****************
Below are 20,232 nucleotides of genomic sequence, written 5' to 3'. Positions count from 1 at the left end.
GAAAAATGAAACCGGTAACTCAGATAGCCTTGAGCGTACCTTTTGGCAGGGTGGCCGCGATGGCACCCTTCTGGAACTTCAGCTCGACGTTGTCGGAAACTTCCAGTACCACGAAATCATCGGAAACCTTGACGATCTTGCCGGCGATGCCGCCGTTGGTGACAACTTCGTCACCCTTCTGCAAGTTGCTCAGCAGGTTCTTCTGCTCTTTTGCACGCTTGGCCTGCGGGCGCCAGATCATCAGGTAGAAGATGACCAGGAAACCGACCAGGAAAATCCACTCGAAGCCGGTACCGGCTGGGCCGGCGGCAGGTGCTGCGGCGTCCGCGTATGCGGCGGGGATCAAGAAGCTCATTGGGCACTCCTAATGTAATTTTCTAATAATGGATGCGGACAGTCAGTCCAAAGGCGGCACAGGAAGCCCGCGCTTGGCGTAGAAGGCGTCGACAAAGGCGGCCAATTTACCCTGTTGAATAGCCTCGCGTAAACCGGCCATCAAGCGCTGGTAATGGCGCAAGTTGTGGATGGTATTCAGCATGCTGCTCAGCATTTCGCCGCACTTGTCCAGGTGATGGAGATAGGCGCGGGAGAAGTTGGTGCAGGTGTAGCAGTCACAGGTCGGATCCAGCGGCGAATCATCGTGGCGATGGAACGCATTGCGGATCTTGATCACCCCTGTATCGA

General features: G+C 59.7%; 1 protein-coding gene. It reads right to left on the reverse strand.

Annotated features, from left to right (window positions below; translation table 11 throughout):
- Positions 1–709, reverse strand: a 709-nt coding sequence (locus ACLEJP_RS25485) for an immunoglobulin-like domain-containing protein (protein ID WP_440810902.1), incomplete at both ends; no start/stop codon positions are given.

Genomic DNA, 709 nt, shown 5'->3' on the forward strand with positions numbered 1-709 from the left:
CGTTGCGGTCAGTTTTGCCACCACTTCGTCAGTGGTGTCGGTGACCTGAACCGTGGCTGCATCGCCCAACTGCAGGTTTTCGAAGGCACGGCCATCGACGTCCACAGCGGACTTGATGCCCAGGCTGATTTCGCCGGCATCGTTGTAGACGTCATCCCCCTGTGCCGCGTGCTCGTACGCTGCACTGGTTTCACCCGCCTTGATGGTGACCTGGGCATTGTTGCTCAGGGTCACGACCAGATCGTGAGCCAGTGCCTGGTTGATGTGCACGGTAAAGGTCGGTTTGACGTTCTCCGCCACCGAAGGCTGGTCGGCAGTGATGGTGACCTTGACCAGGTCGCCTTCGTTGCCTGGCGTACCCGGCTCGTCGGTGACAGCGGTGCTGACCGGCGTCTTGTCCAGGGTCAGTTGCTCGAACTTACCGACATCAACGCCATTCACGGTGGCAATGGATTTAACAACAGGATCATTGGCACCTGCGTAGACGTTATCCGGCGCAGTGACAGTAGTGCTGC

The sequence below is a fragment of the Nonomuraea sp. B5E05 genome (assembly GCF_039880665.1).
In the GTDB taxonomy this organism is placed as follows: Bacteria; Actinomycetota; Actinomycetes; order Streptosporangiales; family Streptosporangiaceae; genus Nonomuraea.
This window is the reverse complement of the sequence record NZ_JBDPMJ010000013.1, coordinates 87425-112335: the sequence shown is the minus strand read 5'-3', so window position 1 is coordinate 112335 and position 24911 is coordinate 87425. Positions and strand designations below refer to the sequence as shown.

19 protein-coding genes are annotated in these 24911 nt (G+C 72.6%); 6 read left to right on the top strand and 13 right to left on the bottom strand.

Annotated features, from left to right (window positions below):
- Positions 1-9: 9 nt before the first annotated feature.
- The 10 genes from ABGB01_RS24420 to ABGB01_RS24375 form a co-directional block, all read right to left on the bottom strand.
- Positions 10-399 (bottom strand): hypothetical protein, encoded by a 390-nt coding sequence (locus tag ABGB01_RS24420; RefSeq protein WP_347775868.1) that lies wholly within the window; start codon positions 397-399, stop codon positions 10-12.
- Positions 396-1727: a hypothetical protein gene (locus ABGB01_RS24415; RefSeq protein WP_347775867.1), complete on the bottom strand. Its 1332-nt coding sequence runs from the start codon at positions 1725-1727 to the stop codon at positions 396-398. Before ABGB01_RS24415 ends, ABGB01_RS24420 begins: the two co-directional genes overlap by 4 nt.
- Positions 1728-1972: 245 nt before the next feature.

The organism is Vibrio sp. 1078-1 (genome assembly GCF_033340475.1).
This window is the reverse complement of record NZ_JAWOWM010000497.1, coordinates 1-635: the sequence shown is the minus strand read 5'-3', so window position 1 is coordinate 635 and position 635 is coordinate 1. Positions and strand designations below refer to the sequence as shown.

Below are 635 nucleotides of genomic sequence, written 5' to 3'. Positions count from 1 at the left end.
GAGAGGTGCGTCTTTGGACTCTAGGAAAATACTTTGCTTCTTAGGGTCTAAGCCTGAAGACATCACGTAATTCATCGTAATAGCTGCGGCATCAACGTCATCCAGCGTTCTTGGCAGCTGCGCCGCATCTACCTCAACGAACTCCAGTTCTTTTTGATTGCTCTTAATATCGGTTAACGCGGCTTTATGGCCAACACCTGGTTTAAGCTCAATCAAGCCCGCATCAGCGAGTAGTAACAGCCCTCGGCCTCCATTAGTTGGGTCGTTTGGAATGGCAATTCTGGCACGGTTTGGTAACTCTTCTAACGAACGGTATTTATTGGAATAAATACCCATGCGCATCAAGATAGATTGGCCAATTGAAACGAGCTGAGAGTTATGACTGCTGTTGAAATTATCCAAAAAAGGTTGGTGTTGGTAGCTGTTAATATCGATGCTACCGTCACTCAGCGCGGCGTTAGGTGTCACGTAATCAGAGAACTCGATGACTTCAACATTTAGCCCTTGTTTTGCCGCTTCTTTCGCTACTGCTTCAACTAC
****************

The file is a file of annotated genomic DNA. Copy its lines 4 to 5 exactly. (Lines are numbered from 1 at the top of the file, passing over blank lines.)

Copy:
Annotated features, from left to right (window positions below; translation table 11 throughout):
- Positions 1–709, reverse strand: a 709-nt coding sequence (locus ACLEJP_RS25485) for an immunoglobulin-like domain-containing protein (protein ID WP_440810902.1), incomplete at both ends; no start/stop codon positions are given.